Friday, 18 March 2011

Finishing of opsc_llvm branch

Hi there!


Preamble

Few days ago I posted note about LLVM bindings in Parrot. It was in my experimental branch opsc_llvm. When I started this branch it was purely my own playground for LLVM/opsc/JIT/etc. I had no idea what I can get out of it. Especially because I had no previous experience not only with with LLVM but with Parrot's NCI (Native Call Interface) as well. But now I can almost get something really useful - Fully Functional LLVM Bindings.



<assumption>You know how to checkout particular branch in Parrot's git repository. All files referenced further will be from this branch</assumption>

LLVM quick intro

LLVM is really cool. It's stand for Low Level Virtual Machine and provide a lot of functionality. I was most interesting in runtime code generation and optimizations. Just because I never tried to generate native code in runtime before. And "High Level" optimizations is my old love. Implementing JIT in Parrot is "nice to have side-effect" :)

I will not tell about LLVM features anymore. You can just go to llvm.org and read a lot of documents. But I highly recommend to read Kaleidoscope Tutorial to understand basic precipices of LLVM usage/embedding.

For "embedding purpose" LLVM provides 2 set of APIs — C++ (which is kind of obvious because LLVM is implemented in C++) and C (which is lagging behind C++ APIs). Because Parrot's implementation language is pure-old-not-so-good-C I choose "C APIs". Unfortunately I wasn't able to find any good docs for C API, so my main source of truth was Core.h and other header files. It's not so as you can expect. Just because it's really close to "C++ API" module C limitations.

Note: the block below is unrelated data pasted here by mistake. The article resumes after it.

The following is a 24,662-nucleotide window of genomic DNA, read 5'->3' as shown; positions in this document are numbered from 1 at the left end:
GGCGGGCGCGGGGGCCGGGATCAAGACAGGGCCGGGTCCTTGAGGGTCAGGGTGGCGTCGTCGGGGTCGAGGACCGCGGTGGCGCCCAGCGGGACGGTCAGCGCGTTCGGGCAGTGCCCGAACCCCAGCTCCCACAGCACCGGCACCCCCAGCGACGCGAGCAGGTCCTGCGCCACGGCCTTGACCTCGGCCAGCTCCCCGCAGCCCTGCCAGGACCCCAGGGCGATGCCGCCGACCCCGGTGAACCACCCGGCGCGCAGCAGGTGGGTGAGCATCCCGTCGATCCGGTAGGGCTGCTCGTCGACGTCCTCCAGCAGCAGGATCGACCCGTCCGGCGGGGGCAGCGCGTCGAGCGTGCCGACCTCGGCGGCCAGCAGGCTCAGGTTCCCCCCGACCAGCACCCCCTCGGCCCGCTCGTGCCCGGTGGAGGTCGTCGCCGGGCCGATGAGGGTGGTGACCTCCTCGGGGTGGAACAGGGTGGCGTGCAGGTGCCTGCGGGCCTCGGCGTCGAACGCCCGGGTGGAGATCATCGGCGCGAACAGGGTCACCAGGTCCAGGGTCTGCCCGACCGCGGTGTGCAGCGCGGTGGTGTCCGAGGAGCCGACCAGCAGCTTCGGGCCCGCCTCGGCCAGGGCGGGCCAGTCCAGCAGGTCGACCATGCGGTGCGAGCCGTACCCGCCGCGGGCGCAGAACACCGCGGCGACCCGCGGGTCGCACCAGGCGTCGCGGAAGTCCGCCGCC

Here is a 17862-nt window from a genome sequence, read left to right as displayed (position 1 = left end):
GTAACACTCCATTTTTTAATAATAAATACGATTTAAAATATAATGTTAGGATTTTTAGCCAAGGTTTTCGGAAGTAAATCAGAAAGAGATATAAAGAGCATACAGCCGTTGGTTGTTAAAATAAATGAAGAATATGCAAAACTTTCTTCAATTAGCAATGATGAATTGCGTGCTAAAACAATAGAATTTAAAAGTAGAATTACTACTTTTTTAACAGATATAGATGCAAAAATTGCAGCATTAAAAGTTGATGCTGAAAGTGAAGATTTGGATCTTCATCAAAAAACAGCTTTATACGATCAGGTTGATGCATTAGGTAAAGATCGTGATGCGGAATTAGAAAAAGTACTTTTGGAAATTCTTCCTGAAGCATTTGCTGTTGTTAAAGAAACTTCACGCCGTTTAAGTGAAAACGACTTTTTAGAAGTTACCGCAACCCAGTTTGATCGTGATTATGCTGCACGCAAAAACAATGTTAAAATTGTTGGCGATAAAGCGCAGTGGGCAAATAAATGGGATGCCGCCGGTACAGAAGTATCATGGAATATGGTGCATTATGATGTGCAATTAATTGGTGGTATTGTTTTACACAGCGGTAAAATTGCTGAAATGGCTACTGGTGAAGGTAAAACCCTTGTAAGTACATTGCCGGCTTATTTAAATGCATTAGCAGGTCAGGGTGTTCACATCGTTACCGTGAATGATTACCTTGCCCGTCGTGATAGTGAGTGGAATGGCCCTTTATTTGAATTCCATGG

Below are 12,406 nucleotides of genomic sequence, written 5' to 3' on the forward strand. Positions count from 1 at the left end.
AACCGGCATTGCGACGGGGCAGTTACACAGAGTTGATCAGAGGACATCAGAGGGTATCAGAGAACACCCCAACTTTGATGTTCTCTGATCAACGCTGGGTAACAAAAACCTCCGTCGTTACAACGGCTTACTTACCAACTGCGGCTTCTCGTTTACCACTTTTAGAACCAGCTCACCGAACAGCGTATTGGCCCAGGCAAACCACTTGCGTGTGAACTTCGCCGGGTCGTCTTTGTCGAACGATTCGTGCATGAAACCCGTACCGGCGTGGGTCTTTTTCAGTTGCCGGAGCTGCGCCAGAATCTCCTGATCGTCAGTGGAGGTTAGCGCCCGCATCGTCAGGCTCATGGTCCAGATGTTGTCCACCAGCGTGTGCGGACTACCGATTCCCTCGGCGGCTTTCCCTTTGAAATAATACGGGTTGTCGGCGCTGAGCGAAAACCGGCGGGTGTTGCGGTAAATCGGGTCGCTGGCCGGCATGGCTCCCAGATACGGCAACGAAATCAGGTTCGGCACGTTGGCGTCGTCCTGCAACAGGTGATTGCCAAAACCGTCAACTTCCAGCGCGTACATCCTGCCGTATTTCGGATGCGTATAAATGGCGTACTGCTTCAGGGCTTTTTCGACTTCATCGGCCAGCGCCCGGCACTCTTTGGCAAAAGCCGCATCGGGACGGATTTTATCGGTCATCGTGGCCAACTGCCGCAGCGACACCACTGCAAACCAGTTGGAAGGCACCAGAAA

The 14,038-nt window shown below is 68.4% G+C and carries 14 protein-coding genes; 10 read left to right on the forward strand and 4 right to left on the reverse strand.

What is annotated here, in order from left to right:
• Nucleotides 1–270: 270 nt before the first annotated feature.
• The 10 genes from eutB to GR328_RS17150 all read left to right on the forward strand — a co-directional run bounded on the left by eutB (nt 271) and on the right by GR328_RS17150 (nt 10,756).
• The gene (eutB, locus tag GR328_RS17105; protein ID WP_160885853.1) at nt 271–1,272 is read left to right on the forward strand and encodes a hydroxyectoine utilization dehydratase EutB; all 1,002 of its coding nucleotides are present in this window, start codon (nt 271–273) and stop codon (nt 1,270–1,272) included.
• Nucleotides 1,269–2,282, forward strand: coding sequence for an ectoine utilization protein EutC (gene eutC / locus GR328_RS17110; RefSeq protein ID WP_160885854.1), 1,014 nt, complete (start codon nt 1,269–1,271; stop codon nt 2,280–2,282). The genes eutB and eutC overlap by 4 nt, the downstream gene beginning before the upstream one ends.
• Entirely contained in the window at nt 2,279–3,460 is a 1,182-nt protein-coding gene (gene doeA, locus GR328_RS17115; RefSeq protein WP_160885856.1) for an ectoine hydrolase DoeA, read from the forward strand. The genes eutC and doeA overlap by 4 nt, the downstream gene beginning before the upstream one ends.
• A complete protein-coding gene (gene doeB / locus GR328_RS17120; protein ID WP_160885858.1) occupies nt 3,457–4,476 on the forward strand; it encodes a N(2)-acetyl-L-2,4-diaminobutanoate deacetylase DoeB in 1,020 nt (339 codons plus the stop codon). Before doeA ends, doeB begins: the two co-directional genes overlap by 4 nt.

After few days of pure play with LLVM (you can imagine some kind of 6 years old boy who got new shiny RC Airplane Model) I came out with next architecture/design/bestpractice/younameit.

LLVM Bindings


<warning>Hardcore technical stuff with a lot of jargon</warning>

All things are located in runtime/parrot/library directory. Mapping of classes to filenames is following Perl conventions. E.g. LLVM::Builder is defined in runtime/parrot/library/LLVM/Builder.pm

Basic skeleton of LLVM bindings consists of:

  • LLVM.pm — main LLVM-to-NCI loader. Provides "nice" wrapper to call LLVM functions.
  • LLVM::Opaque — base class for any objects returned from LLVM APIs. In the nutshell - everything from LLVM represented by some kind of opaque pointer.
  • LLVM::Value — base class for values (including Function, Constant, etc)
  • LLVM::Function — "proper" OO binding for llvm::Function.
  • LLVM::Module — same for llvm::Module.
  • LLVM::Builder — same for ...
  • LLVM::BasicBlock — same ...
  • LLVM::Constant — same ... Hang on. It's just bunch of static functions to generate llvm constants!
I've made 2 major "design decisions"
  1. Use of method .create instead of .new for creating new LLVM::Foo objects. Mostly because I found some weird shenanigans with .new and inheritance in NQP. And I'm too lazy to fix it.
  2. Every single object returned from llvm should be wrapped into LLVM::Opaque object. E.g. LLVM::Value.
All code is pretty straight forward and recreates OO interface on top of llvm's C API. You can checkout opsc_llvm branch and look in runtime/parrot/library/LLVM and t/library/llvm for more stuff.

Things to do before declare victory

To declare llvm binding "finished" (or better "mostly useful") and merge branch back to trunk few things need to happen:
  1. Wrap more functions related to LLVM::Builder. It's mostly one-line-per-function.
  2. Same for constants creation. Check LLVM/Constant.pm. It's almost empty.
  3. Types creation/usage/etc. Everything inside LLVM/Type.pm.
  4. Finishing of LLVM::Builder. LLVMBuildFoo functions from C API should be wrapped and exposed.
  5. "Navigational" methods for BasicBlock/Function/etc. Think of .next/.prev/.first/.last.
  6. "LLVM Memory Management". LLVMBufferPtr wrapped into Parrot's PMC. PtrBuf looks like obvious choice. But it's "bleeding edge" functionality and I have no idea how it should work.
  7. "LLVM BitReader/BitWriter". Ability to read bitcode from disk is kind of crucial for JIT implementation.
  8. (Most annoying thing) Implement proper loading of libLLVM.so in LLVM bindings. Currently it's hardcoded to libLLVM-2.7.so which is bad and not acceptable for merging branch to master.


So, if anyone (including parrot's committers :) want to help with this — you are welcome :)